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2.3: Thin Layer Chromatography (TLC)

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  • Many students enter organic chemistry having already done a form of chromatography in their academic career, either in grade school or in general chemistry. Most likely, this will have been paper chromatography (Figure 2.4), as the materials are cheap but still effective. Paper chromatography can be used to separate the dyes in pens, markers, and food coloring.

    Figure 2.4: Paper chromatography.

    When components separate in paper chromatography it is because the components of the mixtures have different attractions to the stationary phase (the cellulose in the paper) and the mobile phase (the solvent wicking up the paper), and spend different amounts of time in each. Thin layer chromatography (TLC) is an extension of paper chromatography and uses a different stationary phase.

    • 2.3A: Overview of TLC
      Using thin layers of stationary phase for separations is called "thin layer chromatography" (TLC), and is procedurally performed much the same way as paper chromatography
    • 2.3B: Uses of TLC
      TLC is a common technique in the organic chemistry laboratory because it can give quick and useful information about the purity of a sample and whether or not a reaction in progress is complete. When low polarity solvents are used, a TLC plate can be complete in less than 5 minutes.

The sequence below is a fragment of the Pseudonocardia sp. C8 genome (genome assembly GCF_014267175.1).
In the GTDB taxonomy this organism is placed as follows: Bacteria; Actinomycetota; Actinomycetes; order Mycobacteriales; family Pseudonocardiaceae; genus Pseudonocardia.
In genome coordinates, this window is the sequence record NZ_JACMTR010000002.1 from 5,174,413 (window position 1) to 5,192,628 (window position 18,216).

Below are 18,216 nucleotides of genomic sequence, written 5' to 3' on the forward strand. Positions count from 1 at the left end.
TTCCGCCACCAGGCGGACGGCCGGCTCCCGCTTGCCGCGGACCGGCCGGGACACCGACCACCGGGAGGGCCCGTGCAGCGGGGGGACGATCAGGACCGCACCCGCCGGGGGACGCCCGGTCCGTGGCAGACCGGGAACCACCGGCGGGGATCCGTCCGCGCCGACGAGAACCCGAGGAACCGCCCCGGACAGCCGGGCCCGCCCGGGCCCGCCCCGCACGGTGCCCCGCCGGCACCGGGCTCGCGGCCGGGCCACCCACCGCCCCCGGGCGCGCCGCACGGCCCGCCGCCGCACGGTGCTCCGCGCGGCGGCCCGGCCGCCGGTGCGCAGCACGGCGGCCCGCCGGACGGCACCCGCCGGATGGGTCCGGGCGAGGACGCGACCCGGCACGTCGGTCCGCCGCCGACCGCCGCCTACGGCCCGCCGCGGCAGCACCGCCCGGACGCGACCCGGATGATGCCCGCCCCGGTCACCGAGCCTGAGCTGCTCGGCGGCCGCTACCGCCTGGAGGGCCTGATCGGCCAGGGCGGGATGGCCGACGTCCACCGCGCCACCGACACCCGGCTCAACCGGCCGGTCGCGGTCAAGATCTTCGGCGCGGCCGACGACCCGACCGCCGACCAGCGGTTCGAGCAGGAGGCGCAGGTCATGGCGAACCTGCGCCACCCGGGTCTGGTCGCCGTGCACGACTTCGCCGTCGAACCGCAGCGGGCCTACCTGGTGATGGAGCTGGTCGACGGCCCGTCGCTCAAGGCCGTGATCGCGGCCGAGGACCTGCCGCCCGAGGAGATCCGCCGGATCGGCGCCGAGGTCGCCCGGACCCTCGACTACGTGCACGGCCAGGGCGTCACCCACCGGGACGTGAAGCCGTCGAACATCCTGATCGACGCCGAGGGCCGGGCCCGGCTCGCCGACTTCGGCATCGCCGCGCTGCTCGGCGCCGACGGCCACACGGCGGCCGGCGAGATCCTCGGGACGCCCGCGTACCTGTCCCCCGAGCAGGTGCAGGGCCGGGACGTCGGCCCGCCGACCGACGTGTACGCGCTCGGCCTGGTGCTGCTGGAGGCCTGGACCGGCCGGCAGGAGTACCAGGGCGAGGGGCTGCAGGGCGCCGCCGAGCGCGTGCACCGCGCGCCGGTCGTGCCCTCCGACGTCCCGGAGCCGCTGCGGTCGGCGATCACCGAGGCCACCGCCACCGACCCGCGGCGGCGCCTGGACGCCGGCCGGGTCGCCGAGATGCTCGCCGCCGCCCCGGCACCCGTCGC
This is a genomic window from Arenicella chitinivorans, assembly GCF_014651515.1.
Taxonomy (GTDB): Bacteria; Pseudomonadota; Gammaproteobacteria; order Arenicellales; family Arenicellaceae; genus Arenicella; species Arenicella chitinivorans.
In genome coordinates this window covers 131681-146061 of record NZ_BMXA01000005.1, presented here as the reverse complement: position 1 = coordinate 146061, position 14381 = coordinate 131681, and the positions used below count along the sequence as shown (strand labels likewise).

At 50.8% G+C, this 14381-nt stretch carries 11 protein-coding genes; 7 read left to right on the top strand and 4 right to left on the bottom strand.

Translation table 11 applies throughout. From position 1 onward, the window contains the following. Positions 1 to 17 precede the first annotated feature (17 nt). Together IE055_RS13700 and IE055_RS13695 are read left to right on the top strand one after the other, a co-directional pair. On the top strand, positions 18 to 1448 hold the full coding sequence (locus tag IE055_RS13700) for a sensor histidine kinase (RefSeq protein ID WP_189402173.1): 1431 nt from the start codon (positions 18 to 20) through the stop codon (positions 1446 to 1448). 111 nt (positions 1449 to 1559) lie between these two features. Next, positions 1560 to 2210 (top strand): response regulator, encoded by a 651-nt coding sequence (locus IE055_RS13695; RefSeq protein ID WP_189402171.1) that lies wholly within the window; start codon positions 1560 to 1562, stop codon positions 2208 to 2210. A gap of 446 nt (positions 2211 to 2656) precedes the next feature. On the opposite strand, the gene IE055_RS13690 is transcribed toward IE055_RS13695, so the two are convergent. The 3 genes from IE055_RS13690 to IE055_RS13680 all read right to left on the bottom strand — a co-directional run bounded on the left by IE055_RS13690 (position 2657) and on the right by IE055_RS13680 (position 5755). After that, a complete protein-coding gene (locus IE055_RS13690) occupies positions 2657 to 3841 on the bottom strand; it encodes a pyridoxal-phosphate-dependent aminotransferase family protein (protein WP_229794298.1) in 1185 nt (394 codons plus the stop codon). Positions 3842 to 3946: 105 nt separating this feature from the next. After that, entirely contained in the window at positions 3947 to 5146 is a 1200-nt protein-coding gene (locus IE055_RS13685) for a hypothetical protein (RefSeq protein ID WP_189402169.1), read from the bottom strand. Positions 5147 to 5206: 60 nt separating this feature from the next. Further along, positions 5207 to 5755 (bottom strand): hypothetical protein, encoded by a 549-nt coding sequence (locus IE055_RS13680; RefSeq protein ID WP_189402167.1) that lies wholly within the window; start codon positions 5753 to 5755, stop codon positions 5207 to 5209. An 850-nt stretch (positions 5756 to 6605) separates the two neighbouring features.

• 2.3C: The Retention Factor
      A convenient way for chemists to report the results of a TLC plate in lab notebooks is through a "retention factor", 2 or Rf value, which quantitates a compound's movement
    • 2.3D: Separation Theory
      TLC is an excellent analytical tool for separating mixtures in a sample. In this section are discussed the details of the separation.
    • 2.3E: Step-by-Step Procedures for Thin Layer Chromatography
      A step-by-step procedures for performing Thin Layer Chromatography in the laboratory is shown. Basic troubleshooting including streaky or "blobby" spots or uneven spotsd.
    • 2.3F: Visualizing TLC Plates
      Organic compounds most commonly appear colorless on the white background of a TLC plate, which means that after running a TLC, chemists often cannot simply see where compounds are located. Visualization methods can be either non-destructive (compound is unchanged after the process) or destructive (compound is converted into something new after the process. Viewing a TLC plate under ultraviolet light is non-destructive, while using a chemical stain is destructive.

    Contributors and Attributions

    • Lisa Nichols (Butte Community College). Organic Chemistry Laboratory Techniques is licensed under a Creative Commons Attribution-NonCommercial-NoDerivatives 4.0 International License. Complete text is available online.